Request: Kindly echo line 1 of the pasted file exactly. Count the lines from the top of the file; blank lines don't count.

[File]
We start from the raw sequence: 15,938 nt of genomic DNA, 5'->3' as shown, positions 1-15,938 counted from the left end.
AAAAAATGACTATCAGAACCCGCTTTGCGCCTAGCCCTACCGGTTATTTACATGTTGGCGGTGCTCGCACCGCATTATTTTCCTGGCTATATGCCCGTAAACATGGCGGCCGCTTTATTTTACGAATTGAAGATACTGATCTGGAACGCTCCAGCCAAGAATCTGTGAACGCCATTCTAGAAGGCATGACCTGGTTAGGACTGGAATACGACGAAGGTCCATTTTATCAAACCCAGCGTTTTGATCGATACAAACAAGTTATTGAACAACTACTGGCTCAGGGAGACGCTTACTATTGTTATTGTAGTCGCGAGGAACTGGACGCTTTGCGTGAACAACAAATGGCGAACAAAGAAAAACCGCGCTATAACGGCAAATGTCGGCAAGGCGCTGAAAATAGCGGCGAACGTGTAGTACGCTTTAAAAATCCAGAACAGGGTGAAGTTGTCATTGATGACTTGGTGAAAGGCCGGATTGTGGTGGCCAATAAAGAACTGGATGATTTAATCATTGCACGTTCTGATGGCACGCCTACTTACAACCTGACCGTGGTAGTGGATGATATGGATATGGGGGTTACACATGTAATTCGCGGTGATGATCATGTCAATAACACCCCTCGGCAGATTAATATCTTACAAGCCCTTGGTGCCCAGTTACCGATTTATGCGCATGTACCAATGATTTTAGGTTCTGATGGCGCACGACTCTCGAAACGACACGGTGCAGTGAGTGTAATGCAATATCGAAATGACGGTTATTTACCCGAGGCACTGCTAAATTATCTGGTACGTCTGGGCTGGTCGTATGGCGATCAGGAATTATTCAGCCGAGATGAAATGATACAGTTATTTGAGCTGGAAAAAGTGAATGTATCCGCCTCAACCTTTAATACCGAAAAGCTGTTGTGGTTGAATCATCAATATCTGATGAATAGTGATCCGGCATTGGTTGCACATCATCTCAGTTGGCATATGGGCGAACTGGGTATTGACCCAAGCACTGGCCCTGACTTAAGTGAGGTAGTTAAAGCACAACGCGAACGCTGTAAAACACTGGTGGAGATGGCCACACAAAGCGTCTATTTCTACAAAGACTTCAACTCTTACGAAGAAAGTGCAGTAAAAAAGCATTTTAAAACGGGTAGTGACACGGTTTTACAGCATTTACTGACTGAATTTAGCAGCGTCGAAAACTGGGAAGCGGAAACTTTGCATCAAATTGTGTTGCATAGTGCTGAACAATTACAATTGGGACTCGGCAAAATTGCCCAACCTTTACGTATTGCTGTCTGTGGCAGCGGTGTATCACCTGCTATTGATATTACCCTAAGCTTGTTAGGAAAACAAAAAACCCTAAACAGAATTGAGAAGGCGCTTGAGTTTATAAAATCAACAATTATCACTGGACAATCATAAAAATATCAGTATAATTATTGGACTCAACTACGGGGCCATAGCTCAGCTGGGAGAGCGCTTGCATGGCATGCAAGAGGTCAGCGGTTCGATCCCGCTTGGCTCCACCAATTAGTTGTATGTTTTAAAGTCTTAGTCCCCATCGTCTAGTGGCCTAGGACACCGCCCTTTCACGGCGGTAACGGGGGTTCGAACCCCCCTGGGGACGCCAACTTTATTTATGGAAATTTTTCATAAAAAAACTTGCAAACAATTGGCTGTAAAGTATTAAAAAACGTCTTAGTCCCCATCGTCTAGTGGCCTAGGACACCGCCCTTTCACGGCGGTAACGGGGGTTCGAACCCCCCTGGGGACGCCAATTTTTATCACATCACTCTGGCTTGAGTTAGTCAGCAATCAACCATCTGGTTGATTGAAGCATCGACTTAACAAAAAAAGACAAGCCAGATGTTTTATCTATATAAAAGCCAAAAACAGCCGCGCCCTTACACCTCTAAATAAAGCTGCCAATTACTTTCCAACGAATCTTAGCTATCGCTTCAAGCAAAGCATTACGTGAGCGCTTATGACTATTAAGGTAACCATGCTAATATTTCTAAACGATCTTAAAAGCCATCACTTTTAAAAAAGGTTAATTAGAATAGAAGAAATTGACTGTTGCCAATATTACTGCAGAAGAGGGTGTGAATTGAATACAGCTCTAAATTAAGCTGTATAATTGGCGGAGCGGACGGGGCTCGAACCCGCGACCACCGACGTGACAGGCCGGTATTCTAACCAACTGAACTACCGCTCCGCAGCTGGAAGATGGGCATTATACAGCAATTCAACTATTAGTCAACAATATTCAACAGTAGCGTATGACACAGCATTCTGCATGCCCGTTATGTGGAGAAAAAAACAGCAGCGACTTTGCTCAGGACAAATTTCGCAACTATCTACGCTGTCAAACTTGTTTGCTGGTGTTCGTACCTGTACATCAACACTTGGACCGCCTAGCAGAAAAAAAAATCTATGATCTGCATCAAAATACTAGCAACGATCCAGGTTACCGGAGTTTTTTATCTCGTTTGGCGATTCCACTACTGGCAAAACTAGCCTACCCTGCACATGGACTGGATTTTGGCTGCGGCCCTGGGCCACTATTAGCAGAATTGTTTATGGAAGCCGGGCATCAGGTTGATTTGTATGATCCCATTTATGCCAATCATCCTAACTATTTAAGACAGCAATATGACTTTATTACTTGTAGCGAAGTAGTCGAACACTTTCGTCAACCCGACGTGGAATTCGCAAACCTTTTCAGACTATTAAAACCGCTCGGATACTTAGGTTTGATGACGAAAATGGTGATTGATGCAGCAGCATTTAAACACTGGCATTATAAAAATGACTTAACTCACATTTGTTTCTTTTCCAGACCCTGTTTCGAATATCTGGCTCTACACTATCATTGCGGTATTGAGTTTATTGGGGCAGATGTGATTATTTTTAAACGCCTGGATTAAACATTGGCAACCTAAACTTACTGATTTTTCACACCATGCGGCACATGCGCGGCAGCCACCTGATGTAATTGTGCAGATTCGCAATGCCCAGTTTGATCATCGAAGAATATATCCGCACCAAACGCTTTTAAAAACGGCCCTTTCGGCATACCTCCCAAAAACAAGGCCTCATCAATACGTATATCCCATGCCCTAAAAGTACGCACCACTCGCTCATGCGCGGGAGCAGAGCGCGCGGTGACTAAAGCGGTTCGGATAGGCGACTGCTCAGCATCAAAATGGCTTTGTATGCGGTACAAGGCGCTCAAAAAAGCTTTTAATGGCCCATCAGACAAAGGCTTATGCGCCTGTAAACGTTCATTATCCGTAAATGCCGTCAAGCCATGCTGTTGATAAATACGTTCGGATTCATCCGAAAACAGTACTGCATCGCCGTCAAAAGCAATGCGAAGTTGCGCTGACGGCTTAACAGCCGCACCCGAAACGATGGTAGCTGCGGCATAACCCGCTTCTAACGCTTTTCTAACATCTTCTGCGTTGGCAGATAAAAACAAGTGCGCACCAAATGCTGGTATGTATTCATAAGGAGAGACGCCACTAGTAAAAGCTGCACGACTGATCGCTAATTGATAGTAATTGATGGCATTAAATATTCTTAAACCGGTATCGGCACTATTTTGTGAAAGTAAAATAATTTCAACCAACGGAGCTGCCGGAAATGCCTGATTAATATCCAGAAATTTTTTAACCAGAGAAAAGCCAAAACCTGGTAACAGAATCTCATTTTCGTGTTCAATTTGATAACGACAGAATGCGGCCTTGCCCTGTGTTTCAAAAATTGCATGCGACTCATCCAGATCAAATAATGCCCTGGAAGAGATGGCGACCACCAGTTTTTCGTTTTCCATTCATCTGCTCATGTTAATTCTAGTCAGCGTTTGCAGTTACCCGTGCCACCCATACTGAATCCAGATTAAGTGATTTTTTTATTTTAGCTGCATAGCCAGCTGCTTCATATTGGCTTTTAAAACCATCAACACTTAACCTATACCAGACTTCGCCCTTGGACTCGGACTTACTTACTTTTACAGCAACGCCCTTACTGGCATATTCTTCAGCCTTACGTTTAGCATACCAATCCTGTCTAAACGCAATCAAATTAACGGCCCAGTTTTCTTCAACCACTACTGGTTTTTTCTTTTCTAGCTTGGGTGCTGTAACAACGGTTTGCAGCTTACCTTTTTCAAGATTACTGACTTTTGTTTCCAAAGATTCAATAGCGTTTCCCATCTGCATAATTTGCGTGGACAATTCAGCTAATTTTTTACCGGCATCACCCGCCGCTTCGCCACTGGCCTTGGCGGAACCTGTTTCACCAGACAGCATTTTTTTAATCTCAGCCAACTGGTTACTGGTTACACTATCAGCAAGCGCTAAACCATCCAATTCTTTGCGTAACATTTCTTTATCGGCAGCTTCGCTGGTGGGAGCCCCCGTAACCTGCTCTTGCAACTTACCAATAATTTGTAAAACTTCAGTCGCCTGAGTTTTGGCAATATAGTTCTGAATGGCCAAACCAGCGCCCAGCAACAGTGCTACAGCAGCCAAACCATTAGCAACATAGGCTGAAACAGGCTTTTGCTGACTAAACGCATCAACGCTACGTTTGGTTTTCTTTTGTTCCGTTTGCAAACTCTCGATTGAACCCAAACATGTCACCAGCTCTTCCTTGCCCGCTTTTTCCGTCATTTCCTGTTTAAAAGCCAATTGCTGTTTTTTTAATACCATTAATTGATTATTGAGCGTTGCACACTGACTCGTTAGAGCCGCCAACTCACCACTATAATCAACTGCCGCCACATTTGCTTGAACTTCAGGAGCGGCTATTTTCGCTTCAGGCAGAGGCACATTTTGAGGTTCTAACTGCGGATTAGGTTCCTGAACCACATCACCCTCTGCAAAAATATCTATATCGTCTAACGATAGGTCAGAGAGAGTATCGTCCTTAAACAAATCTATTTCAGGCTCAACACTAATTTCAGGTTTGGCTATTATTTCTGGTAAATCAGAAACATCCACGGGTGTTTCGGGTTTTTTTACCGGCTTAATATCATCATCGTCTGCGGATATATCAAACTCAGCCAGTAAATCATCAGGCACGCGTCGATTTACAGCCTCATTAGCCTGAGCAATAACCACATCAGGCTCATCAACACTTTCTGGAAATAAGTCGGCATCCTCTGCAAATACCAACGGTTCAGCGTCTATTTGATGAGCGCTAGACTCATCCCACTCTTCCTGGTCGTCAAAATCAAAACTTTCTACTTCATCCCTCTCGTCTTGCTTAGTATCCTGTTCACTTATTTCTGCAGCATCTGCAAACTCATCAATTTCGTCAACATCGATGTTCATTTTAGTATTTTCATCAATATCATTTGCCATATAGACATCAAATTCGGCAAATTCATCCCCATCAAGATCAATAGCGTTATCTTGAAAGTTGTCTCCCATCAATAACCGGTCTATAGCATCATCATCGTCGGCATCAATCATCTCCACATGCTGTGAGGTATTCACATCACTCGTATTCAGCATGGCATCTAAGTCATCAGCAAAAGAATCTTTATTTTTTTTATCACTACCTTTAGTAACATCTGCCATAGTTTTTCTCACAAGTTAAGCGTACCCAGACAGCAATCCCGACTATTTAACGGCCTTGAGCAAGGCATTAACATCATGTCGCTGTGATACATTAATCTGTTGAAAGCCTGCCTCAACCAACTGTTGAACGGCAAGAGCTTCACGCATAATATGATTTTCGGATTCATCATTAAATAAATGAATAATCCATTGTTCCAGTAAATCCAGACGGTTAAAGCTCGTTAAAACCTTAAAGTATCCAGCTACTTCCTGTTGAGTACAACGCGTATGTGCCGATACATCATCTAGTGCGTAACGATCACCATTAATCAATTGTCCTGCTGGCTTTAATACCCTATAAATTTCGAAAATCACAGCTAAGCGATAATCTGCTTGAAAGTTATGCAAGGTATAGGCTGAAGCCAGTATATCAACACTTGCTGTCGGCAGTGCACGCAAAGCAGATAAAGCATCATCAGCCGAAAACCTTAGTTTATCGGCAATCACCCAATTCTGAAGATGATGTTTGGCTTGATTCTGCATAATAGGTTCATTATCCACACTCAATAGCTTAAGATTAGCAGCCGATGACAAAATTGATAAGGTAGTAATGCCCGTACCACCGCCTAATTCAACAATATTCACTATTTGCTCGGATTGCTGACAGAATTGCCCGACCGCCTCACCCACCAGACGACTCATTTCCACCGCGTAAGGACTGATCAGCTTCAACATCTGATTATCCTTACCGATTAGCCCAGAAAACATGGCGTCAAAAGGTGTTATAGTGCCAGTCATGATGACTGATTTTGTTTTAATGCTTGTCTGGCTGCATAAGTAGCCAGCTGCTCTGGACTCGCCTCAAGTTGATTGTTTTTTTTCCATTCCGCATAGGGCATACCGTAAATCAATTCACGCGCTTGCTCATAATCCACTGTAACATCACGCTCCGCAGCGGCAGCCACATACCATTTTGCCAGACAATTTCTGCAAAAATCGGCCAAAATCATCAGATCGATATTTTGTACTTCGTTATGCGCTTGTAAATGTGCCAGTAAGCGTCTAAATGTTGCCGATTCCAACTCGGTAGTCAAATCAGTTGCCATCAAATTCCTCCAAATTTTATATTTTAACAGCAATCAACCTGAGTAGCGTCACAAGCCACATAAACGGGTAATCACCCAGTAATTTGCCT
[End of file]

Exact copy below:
We start from the raw sequence: 15,938 nt of genomic DNA, 5'->3' as shown, positions 1-15,938 counted from the left end.